Prince Charming Syndrome
A woman becomes beautiful when she knows she's loved...Cut off from love, rejected, no one pursuing her, something in a woman wilts like a flower no one waters anymore. As women we long to be loved in a certain way, a way unique to our femininity. We long for romance. We are wired for it; it's what makes our hearts come alive. You know that. Somewhere, down deep inside you know this. But what you might never have known is this...This doesn't need to wait for a man.
~John and Stasi Eldredge in Captivating
I've been married now a little over four years. It doesn't sound like alot of time, but anyone who's been married any amount of time knows that it's long enough to have found and grieved over your husbands faults. It wasn't long, maybe a month into our marriage, that I found myself in a tizzy about something that my husband had done.
The truth is, even though I was a Christian, I had what I now loving call "Prince charming syndrome." I think most Christian women, married or not, have it. We want to marry...well...Jesus. We want a man like Michael Hosea in Redeeming Love, someone kindhearted, tender, wise, and will always lead our homes spiritually. We want that person who rescues and romances us and when our husbands (or potential husbands) fail to do this, our hearts feel heavy, empty, grieved.
I'd like to give us all a reality check. Men fail. Yes, even the most spiritual ones will at some point fail us. No man can be kind hearted, tender, loving, spiritually relevant, and wise all of the time. I see single woman idolize marriage all the time, and I see married women idolize what they think their husbands "should be like."
And it all comes down to that God sized hole we all have in our hearts. We're created for romance and passionate love, but that love comes from God, if we'll accept it. I rolled my eyes when I heard this the first time. "God can't romance me. He's up there in the sky, and I'm down here. I need real romance."
One of my pastors says that we're all in bondage to bad definitions. When we hear romance we think candles, roses, chocolates, walks on the beach, and long drawn out kisses. Actually the word 'romance' comes from the root 'roman' used to describe first the languages that came out of roman or 'latin', and then the literature (mostly written in french) to describe tales of knightly adventure and chivalry.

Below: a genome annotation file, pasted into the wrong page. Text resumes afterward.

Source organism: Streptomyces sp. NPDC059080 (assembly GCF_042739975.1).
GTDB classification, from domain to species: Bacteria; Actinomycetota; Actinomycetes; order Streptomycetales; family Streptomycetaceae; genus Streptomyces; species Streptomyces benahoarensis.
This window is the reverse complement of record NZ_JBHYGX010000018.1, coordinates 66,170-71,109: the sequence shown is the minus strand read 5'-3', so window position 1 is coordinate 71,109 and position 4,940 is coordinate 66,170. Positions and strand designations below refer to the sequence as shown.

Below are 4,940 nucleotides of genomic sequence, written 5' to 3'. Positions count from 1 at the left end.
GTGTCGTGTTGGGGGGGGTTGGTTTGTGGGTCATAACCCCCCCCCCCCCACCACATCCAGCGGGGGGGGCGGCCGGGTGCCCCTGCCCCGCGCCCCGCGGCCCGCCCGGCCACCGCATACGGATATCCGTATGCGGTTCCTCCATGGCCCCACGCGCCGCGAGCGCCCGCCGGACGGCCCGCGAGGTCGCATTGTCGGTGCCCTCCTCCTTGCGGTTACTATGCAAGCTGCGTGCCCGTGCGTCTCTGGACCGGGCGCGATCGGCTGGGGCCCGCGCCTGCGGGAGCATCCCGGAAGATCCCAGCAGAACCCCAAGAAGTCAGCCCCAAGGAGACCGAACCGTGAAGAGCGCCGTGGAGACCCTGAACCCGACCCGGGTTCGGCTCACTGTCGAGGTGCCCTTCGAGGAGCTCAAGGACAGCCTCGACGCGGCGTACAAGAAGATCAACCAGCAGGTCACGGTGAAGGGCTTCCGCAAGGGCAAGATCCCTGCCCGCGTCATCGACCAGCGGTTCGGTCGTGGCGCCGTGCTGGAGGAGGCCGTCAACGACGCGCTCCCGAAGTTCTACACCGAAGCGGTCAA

The literature movement as Fairchild describes it was "A desire to find the infinite within the finite." And isn't that what you want when you think of romance? A change from the ordinary, an extraordinary experience, something to make you believe there's more to life than just the mundane?
This is why John Eldredge in his book Captivating calls romance the 'root of all holiness.' God longs for your to experience extraordinary things with Him, to know that there is more to life than what you see. But only God can make that happen, not man.
See, the trouble with 'Prince Charming syndrome' is that we become so focused on what's wrong with our husband, that we fail to enjoy and accept them as they are. 'Romans 15:7Accept one another, then, just as Christ accepted you, in order to bring praise to God.' Once we are free and filled with the love of God, we can stop forcing others to fill our needs and start accepting and even enjoying them.
That's the key to a great marriage, those couples who have been together 50 years. It's that they've come to accept each other, just they way they are, just who God created them to be. They aren't constantly pressing their partner to fill their needs, so they can enjoy them more. And the secret about getting our needs from God is that once we're all filled up, we can give it out, and if both partners are doing this ladies and gents, it's a beautiful beautiful recipe for love.